As a young man, David Goforth served in the National Guard throughout the 1980s. He enjoyed weekends practicing drills at Fort Bragg until he came upon a training accident that gave him pause.
One Sunday after an exercise, the convoy Goforth was traveling in came to an abrupt halt.
"There was a young man laying there with three medics working on him. I was very close to him. I could see the guy very clearly," Goforth recalled.
The injured soldier had tipped over an armored personnel carrier during his very first drill.
"When [the medic] went back down to give him another breath, I looked into that soldier's eyes and I could see there was nothing there," he said.
Witnessing the death of a fellow soldier weighed on Goforth.
"I was young at the time and didn't think death would bother me that much, but I had a nightmare later that week," he said.
"You had to have a little bit of acceptance that things were not safe when you were cold, wet, tired, dirty and hungry, and you had a vehicle that weighed tons. Our main battle vehicle weighed 63 tons and it didn't care if you were there or not."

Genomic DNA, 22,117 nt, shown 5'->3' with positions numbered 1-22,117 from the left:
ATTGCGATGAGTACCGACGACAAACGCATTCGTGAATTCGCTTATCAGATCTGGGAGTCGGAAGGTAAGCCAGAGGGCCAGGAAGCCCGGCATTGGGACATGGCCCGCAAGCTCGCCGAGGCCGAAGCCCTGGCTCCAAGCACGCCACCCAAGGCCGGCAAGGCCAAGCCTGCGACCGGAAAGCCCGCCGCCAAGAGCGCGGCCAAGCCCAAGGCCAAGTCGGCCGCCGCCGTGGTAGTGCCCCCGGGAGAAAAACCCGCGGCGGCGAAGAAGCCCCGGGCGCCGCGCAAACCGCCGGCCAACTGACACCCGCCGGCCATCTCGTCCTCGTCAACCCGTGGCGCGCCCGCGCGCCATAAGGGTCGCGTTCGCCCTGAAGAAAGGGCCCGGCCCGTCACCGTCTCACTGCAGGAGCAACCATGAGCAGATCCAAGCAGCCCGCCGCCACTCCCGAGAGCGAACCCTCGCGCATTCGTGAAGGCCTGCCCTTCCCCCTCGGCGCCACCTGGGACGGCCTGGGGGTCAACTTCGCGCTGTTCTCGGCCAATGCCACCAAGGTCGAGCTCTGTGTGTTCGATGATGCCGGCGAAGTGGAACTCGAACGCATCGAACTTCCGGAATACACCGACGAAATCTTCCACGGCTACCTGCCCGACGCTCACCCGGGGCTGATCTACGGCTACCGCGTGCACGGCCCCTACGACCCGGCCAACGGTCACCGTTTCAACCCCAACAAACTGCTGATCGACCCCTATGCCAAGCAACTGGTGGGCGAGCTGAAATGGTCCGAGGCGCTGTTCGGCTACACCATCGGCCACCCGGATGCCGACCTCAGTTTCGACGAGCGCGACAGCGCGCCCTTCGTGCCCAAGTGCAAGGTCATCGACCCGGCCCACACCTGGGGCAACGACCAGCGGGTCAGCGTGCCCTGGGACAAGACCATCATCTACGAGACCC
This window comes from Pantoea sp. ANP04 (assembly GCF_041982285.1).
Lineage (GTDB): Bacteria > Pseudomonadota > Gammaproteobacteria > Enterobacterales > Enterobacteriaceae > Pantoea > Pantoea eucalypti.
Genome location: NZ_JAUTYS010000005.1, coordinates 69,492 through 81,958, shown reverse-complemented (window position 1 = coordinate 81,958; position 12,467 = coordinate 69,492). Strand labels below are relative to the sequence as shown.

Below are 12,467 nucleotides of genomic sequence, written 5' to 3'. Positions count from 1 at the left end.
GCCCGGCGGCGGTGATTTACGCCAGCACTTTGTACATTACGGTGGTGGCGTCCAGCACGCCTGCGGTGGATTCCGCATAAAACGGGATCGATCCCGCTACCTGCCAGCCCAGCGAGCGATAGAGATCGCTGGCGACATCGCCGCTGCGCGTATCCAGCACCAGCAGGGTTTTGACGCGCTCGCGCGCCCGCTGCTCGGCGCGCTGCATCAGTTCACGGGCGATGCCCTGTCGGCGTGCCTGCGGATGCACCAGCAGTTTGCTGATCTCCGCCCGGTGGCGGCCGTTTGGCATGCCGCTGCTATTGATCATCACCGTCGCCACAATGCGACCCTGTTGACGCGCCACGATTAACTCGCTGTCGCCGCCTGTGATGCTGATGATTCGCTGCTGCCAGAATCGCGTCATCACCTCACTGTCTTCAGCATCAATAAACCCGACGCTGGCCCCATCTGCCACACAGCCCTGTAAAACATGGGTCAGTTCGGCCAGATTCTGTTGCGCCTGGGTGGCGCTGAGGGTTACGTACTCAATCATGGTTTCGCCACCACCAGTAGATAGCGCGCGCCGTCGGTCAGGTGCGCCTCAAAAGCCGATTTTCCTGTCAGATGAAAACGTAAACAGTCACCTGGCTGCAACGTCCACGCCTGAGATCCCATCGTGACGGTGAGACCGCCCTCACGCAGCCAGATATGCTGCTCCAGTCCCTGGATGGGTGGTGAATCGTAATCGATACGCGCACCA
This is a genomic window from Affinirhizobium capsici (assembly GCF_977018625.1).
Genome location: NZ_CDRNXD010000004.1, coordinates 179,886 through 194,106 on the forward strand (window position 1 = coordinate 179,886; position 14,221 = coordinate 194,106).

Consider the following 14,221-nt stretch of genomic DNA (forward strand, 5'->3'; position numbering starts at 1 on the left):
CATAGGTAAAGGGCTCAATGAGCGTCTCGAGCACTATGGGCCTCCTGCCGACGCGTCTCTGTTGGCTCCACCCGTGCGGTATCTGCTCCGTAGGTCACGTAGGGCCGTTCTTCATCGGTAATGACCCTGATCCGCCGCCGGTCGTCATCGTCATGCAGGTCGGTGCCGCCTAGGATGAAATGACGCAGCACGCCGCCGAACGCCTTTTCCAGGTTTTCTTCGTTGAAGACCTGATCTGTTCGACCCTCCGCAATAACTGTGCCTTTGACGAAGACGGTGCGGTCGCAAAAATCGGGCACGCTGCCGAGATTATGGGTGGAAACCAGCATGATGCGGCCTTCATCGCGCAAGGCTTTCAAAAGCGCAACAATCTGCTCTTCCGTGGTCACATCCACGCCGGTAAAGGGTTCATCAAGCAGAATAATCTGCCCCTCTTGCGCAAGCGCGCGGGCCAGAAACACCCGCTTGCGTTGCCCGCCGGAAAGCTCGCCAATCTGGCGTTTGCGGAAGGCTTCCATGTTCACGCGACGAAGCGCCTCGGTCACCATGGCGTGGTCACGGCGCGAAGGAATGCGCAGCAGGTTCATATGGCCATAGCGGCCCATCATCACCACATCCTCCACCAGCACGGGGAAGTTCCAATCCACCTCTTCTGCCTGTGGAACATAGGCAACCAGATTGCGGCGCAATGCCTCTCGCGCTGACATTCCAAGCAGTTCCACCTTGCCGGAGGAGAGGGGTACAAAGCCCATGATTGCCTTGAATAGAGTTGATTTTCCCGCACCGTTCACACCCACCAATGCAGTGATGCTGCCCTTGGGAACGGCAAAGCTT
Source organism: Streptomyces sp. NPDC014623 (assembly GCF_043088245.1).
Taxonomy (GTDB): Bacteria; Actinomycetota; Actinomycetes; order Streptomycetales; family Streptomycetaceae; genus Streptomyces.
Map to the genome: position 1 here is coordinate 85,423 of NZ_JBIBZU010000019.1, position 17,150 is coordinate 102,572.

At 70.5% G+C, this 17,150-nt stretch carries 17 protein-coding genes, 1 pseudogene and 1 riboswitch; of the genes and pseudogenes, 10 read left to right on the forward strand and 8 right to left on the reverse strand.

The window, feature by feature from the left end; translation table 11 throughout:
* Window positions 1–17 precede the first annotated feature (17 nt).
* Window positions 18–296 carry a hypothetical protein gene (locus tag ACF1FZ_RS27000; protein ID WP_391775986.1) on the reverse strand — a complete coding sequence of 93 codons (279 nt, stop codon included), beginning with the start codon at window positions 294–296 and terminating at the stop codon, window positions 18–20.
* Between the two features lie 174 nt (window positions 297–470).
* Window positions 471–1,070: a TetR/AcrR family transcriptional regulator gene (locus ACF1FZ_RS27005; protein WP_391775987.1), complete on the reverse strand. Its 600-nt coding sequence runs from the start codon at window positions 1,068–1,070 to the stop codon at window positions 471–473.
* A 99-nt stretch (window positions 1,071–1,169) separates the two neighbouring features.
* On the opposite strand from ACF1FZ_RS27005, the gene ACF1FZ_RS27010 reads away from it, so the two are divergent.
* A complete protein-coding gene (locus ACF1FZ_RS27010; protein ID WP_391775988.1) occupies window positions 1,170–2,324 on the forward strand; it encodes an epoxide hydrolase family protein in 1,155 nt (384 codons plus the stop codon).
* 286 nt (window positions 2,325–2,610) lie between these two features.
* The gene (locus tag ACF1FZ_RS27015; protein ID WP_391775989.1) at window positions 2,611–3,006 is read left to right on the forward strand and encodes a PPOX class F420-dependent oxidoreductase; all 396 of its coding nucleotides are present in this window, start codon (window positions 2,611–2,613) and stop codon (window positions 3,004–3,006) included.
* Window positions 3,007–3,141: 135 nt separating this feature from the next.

Each year Goforth remembers that soldier and four other unit members who died in accidents during the dozen years he served in the National Guard.
"He's one of the guys I think about every Memorial Day and every Veteran's Day. I think about that soldier that gave his life there in that training accident."
Ft. Bragg Stories is a collaboration between the Fayetteville Observer and WUNC's American Homefront Project to commemorate a century of history at Fort Bragg through personal narratives. You can hear other stories in the series here. If you'd like to share your Fort Bragg story, you can send it here, or email email@example.com